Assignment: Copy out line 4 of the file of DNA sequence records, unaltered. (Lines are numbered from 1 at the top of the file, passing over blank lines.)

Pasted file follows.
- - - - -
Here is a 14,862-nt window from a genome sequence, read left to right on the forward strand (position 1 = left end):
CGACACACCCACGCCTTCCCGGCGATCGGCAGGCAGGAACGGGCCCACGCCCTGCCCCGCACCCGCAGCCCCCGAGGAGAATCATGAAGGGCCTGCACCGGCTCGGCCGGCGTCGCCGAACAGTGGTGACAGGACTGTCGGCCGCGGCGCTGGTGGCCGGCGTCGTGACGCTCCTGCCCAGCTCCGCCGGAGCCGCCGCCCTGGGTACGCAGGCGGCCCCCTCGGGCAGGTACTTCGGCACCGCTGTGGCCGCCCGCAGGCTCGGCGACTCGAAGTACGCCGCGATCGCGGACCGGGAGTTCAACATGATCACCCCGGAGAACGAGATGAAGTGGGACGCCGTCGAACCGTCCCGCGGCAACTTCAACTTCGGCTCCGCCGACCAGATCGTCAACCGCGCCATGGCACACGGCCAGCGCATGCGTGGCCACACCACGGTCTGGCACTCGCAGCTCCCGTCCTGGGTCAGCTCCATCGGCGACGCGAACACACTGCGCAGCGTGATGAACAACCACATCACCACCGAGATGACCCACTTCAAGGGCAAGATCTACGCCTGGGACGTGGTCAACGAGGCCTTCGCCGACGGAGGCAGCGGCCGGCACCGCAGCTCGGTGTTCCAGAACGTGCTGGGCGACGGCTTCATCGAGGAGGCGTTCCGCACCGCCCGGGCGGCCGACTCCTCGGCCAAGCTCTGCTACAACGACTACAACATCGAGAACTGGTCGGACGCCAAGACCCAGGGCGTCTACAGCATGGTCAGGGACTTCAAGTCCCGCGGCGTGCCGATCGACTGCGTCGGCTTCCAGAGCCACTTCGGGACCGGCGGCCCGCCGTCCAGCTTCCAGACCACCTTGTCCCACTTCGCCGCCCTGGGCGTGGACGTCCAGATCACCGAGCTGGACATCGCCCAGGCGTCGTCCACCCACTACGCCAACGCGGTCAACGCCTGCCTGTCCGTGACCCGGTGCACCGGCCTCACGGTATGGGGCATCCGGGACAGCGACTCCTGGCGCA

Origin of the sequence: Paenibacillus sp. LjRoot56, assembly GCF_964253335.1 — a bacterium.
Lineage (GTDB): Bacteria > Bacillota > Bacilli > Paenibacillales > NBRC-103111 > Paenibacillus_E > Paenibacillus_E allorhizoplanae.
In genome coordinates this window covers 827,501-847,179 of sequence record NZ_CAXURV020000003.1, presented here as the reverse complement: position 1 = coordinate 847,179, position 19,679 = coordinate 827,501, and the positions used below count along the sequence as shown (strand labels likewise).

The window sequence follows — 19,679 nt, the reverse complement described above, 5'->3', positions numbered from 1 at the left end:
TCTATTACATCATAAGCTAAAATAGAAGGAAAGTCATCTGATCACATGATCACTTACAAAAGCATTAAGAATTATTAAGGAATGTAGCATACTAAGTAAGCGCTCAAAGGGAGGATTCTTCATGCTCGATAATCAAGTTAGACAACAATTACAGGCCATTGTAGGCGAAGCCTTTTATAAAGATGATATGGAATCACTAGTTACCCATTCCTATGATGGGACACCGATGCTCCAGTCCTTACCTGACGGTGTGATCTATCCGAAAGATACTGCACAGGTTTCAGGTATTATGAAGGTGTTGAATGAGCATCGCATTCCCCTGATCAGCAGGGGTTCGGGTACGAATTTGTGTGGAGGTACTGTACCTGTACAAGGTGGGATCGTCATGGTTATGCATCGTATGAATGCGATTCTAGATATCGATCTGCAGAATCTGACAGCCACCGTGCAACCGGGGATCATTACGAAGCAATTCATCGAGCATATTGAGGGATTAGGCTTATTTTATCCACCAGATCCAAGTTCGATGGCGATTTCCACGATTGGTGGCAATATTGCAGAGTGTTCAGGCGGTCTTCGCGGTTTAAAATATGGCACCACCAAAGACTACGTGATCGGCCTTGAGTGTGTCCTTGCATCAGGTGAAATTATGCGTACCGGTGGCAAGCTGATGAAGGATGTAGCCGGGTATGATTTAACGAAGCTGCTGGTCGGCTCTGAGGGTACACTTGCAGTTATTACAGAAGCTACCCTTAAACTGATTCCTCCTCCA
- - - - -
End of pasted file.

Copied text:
Lineage (GTDB): Bacteria > Bacillota > Bacilli > Paenibacillales > NBRC-103111 > Paenibacillus_E > Paenibacillus_E allorhizoplanae.